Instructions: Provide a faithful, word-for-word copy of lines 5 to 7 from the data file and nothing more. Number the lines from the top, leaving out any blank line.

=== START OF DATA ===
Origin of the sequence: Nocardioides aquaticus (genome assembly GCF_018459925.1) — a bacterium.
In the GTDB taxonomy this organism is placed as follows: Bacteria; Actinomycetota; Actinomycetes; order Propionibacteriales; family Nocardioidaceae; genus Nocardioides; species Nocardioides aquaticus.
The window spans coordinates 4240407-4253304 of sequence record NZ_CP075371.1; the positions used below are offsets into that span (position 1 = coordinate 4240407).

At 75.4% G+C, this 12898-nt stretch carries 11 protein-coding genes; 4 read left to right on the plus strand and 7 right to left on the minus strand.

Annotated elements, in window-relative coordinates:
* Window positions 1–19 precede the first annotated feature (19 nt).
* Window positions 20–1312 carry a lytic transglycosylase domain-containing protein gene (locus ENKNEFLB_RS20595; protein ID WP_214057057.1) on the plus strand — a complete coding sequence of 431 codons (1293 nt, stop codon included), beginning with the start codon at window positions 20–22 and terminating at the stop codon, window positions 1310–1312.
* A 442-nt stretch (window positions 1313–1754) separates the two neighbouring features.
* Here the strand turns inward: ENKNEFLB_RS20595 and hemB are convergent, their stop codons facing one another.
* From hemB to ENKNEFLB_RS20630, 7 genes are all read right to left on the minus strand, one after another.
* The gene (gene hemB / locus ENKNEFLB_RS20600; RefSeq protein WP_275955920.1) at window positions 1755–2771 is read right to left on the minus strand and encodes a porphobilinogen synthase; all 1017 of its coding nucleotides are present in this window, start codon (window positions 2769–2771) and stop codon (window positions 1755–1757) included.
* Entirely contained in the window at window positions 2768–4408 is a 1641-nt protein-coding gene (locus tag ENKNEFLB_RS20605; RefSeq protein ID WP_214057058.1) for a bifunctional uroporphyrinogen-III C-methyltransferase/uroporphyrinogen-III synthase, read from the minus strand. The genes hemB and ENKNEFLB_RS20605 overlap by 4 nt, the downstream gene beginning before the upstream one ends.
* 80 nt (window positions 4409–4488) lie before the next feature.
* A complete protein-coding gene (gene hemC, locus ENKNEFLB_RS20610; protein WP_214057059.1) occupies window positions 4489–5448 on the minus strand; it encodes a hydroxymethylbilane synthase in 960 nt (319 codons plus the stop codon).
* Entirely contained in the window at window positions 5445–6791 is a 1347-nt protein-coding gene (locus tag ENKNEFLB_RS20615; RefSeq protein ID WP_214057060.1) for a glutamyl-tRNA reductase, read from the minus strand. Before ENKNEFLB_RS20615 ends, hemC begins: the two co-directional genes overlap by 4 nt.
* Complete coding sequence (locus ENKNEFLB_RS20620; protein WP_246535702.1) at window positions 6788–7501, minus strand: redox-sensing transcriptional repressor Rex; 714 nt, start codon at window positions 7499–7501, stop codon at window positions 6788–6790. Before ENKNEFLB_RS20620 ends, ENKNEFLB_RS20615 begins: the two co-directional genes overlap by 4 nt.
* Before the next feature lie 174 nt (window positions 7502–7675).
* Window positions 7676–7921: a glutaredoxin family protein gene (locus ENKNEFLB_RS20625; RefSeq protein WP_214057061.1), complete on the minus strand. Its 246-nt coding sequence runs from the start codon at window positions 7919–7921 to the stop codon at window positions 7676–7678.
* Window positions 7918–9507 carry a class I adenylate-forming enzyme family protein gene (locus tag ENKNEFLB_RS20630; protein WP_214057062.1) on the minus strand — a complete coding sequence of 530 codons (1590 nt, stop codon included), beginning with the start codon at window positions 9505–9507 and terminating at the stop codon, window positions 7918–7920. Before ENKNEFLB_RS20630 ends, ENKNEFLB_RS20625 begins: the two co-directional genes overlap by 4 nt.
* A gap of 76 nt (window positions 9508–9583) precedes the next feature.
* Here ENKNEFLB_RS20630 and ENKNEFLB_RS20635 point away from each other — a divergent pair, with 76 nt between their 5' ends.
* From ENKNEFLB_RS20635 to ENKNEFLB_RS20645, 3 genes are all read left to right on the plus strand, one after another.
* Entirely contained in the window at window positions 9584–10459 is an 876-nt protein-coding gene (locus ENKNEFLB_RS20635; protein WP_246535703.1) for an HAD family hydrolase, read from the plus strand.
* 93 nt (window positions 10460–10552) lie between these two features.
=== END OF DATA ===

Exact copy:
Annotated elements, in window-relative coordinates:
* Window positions 1–19 precede the first annotated feature (19 nt).
* Window positions 20–1312 carry a lytic transglycosylase domain-containing protein gene (locus ENKNEFLB_RS20595; protein ID WP_214057057.1) on the plus strand — a complete coding sequence of 431 codons (1293 nt, stop codon included), beginning with the start codon at window positions 20–22 and terminating at the stop codon, window positions 1310–1312.